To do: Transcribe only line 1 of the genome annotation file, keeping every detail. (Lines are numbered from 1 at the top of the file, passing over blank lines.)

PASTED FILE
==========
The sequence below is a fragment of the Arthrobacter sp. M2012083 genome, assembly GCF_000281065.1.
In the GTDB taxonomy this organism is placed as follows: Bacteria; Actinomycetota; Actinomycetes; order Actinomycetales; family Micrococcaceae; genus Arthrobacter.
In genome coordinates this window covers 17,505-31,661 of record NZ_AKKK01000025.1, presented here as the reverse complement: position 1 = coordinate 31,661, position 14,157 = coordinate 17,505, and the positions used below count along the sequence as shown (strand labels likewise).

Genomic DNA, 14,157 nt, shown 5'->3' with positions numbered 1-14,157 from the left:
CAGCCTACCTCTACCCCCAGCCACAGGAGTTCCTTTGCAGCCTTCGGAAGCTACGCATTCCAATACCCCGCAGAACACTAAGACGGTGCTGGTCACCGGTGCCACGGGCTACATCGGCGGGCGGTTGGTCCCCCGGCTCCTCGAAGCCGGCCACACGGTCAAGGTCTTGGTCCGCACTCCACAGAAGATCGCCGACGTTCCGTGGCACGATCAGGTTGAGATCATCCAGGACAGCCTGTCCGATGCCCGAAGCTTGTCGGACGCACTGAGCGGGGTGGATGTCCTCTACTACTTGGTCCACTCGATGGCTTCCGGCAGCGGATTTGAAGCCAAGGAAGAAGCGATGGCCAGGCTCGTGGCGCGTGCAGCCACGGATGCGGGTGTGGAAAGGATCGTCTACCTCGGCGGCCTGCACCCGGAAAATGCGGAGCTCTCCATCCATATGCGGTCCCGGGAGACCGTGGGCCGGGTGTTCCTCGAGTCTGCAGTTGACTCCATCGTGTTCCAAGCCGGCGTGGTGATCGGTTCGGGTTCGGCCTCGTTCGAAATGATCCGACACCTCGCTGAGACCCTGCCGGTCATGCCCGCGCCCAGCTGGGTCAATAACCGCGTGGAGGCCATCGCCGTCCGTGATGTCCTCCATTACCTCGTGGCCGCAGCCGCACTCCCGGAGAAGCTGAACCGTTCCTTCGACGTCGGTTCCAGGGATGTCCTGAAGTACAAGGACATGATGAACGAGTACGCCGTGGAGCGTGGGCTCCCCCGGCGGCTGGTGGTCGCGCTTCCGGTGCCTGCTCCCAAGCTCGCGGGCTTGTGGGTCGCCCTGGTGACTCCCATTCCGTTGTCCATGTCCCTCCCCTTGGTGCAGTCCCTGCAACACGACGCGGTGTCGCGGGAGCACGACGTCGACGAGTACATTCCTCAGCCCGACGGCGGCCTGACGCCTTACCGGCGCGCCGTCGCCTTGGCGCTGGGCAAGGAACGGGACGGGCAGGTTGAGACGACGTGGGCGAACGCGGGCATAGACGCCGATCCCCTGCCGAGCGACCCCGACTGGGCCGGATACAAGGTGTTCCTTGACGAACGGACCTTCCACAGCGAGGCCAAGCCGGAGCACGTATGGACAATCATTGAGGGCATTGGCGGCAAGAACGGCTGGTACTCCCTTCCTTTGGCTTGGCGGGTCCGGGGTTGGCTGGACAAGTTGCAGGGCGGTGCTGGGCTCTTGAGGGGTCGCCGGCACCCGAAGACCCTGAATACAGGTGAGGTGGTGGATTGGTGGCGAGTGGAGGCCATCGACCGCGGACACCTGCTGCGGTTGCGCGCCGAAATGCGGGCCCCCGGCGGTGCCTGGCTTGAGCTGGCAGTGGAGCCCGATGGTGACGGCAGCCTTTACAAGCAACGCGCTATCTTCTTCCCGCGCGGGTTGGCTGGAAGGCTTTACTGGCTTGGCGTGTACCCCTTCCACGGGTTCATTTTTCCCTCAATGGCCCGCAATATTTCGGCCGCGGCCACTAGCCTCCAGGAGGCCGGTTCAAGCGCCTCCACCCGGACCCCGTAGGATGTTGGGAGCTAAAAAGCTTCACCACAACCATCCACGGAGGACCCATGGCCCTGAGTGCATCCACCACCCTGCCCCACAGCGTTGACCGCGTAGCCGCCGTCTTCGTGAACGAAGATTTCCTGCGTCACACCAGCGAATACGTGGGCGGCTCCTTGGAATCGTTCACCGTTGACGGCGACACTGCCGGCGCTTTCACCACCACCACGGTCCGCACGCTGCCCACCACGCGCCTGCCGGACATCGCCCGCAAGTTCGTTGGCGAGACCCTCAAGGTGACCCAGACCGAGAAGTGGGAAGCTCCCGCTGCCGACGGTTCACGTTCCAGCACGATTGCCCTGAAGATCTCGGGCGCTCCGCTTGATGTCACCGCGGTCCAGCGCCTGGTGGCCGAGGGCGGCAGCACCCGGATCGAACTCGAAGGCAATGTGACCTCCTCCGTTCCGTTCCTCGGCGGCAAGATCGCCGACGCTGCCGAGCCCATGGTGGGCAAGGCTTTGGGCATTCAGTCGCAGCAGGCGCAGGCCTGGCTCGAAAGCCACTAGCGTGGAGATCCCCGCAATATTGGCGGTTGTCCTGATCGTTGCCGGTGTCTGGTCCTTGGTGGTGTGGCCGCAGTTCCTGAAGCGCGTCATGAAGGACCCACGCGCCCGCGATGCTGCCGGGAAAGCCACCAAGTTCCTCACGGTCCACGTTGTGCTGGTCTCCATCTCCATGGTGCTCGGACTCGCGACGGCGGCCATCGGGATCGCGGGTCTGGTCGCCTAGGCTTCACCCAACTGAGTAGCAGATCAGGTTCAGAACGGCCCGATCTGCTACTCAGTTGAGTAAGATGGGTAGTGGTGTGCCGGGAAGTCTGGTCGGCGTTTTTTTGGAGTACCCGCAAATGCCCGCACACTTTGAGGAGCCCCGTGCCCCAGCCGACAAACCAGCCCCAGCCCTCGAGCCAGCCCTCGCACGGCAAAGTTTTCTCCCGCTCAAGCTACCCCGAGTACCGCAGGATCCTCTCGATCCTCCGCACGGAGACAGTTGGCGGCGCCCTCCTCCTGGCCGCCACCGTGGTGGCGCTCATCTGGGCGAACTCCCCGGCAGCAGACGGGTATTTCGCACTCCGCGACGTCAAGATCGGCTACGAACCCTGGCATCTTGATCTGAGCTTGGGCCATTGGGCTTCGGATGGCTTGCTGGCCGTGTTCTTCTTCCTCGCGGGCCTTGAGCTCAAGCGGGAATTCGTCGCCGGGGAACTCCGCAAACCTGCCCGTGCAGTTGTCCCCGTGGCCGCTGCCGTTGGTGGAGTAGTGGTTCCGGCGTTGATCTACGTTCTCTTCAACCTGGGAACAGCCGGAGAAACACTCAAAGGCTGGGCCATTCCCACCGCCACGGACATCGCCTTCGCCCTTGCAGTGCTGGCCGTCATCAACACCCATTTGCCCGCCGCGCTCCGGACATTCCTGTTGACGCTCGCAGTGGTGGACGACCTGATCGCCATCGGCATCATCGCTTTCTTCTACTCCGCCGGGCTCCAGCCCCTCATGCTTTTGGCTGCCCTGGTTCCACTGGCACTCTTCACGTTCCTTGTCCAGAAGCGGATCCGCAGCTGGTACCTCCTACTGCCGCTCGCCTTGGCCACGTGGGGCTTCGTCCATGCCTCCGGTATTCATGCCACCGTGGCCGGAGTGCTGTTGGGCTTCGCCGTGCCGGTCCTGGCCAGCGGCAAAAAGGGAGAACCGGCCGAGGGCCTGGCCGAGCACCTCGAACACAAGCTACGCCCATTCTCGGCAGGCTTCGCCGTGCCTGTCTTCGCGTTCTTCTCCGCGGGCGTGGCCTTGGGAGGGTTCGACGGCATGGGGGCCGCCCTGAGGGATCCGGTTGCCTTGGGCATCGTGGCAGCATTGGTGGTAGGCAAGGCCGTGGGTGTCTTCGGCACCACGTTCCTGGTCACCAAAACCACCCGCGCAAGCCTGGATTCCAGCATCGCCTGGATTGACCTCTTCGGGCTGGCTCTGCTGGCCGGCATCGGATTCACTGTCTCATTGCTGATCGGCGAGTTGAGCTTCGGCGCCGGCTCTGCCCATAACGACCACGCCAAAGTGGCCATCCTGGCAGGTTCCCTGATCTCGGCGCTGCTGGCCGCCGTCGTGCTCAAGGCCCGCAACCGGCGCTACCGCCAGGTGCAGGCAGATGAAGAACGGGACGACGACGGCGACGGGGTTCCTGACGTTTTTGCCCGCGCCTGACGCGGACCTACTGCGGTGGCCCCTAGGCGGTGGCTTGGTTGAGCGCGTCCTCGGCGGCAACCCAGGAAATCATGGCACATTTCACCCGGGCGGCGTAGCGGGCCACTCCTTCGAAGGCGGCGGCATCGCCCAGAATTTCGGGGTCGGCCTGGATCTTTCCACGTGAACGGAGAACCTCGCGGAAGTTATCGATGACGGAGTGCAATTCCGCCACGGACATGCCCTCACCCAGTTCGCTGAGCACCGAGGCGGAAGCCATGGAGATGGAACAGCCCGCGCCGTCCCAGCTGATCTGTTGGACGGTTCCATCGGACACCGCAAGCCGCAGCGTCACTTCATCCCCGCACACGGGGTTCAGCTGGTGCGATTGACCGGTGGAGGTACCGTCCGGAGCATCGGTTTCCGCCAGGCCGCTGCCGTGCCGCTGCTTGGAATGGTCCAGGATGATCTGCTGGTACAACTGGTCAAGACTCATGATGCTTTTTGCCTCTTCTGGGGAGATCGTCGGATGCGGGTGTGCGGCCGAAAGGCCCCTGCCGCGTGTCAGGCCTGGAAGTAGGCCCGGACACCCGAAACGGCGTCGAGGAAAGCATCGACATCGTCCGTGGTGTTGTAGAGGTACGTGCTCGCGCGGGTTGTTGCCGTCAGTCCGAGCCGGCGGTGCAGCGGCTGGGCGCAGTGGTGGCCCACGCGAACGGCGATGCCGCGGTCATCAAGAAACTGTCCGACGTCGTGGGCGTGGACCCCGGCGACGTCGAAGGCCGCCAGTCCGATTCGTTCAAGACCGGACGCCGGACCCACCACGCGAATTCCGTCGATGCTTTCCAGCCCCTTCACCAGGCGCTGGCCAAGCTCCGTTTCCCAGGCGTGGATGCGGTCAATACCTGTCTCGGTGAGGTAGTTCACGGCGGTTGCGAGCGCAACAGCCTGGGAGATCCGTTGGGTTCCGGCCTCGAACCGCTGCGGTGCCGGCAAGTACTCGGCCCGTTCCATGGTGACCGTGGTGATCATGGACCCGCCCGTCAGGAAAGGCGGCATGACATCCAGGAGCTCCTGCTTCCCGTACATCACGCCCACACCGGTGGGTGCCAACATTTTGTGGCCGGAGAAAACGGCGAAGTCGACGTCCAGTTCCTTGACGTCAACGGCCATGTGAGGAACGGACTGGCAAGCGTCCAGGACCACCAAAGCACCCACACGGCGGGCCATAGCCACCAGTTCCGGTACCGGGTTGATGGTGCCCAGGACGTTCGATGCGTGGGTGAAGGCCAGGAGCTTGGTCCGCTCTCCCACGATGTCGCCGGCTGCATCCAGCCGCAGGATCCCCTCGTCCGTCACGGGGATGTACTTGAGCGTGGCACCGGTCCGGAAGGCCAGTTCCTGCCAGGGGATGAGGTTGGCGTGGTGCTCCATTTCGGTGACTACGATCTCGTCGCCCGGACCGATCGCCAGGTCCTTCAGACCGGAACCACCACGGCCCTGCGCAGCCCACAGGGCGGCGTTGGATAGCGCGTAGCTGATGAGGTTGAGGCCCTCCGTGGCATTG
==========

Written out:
The sequence below is a fragment of the Arthrobacter sp. M2012083 genome, assembly GCF_000281065.1.